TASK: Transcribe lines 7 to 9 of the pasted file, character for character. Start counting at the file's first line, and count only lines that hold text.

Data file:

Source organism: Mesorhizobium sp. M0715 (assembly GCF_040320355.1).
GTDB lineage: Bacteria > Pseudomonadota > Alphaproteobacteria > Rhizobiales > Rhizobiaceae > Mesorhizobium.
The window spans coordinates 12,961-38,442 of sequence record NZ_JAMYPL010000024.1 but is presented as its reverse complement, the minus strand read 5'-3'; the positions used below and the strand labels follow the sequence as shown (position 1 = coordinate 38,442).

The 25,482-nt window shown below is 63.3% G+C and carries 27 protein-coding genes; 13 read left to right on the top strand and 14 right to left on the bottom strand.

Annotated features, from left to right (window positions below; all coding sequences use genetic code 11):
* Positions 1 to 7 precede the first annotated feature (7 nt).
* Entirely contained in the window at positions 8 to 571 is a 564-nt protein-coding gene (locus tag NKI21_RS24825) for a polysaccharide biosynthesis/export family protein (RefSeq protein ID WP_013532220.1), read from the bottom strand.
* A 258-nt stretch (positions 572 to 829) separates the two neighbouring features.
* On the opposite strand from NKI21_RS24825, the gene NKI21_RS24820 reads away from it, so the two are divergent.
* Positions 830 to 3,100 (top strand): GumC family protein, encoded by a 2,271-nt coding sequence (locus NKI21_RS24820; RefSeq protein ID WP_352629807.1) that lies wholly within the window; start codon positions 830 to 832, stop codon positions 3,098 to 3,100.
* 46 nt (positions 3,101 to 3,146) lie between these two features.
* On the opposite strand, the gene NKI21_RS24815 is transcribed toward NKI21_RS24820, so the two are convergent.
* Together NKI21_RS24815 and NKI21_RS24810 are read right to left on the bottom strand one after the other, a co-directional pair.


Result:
* Entirely contained in the window at positions 8 to 571 is a 564-nt protein-coding gene (locus tag NKI21_RS24825) for a polysaccharide biosynthesis/export family protein (RefSeq protein ID WP_013532220.1), read from the bottom strand.
* A 258-nt stretch (positions 572 to 829) separates the two neighbouring features.
* On the opposite strand from NKI21_RS24825, the gene NKI21_RS24820 reads away from it, so the two are divergent.